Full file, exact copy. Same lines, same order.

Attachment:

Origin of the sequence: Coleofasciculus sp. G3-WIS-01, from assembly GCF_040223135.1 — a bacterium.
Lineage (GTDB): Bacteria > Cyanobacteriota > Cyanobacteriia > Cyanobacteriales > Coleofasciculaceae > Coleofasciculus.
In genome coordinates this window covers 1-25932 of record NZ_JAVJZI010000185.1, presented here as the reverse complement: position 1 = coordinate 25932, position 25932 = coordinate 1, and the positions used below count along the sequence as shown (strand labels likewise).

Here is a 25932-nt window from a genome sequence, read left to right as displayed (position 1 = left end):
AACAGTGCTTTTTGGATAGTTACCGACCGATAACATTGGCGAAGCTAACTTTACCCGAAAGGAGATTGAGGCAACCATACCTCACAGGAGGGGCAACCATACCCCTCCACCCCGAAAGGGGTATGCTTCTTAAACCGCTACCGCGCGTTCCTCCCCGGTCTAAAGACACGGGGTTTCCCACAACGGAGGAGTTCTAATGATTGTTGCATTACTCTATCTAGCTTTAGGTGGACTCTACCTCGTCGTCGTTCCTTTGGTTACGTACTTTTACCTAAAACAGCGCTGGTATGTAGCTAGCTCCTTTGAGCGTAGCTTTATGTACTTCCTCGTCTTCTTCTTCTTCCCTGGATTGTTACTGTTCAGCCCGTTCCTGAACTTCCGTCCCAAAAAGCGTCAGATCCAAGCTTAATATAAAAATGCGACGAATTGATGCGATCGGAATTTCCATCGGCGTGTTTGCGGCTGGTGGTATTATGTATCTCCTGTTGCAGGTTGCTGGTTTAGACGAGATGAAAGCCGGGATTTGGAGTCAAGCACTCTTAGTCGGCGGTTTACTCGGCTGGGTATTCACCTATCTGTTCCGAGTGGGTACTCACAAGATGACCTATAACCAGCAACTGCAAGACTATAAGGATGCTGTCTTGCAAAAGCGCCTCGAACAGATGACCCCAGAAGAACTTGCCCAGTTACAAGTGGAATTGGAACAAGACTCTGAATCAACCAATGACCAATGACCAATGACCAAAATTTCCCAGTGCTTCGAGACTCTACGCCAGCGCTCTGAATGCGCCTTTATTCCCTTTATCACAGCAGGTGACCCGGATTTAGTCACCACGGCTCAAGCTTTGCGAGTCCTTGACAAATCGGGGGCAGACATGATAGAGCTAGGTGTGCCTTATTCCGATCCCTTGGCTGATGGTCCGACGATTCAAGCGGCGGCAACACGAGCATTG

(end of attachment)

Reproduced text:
Origin of the sequence: Coleofasciculus sp. G3-WIS-01, from assembly GCF_040223135.1 — a bacterium.
Lineage (GTDB): Bacteria > Cyanobacteriota > Cyanobacteriia > Cyanobacteriales > Coleofasciculaceae > Coleofasciculus.
In genome coordinates this window covers 1-25932 of record NZ_JAVJZI010000185.1, presented here as the reverse complement: position 1 = coordinate 25932, position 25932 = coordinate 1, and the positions used below count along the sequence as shown (strand labels likewise).

Here is a 25932-nt window from a genome sequence, read left to right as displayed (position 1 = left end):
AACAGTGCTTTTTGGATAGTTACCGACCGATAACATTGGCGAAGCTAACTTTACCCGAAAGGAGATTGAGGCAACCATACCTCACAGGAGGGGCAACCATACCCCTCCACCCCGAAAGGGGTATGCTTCTTAAACCGCTACCGCGCGTTCCTCCCCGGTCTAAAGACACGGGGTTTCCCACAACGGAGGAGTTCTAATGATTGTTGCATTACTCTATCTAGCTTTAGGTGGACTCTACCTCGTCGTCGTTCCTTTGGTTACGTACTTTTACCTAAAACAGCGCTGGTATGTAGCTAGCTCCTTTGAGCGTAGCTTTATGTACTTCCTCGTCTTCTTCTTCTTCCCTGGATTGTTACTGTTCAGCCCGTTCCTGAACTTCCGTCCCAAAAAGCGTCAGATCCAAGCTTAATATAAAAATGCGACGAATTGATGCGATCGGAATTTCCATCGGCGTGTTTGCGGCTGGTGGTATTATGTATCTCCTGTTGCAGGTTGCTGGTTTAGACGAGATGAAAGCCGGGATTTGGAGTCAAGCACTCTTAGTCGGCGGTTTACTCGGCTGGGTATTCACCTATCTGTTCCGAGTGGGTACTCACAAGATGACCTATAACCAGCAACTGCAAGACTATAAGGATGCTGTCTTGCAAAAGCGCCTCGAACAGATGACCCCAGAAGAACTTGCCCAGTTACAAGTGGAATTGGAACAAGACTCTGAATCAACCAATGACCAATGACCAATGACCAAAATTTCCCAGTGCTTCGAGACTCTACGCCAGCGCTCTGAATGCGCCTTTATTCCCTTTATCACAGCAGGTGACCCGGATTTAGTCACCACGGCTCAAGCTTTGCGAGTCCTTGACAAATCGGGGGCAGACATGATAGAGCTAGGTGTGCCTTATTCCGATCCCTTGGCTGATGGTCCGACGATTCAAGCGGCGGCAACACGAGCATTG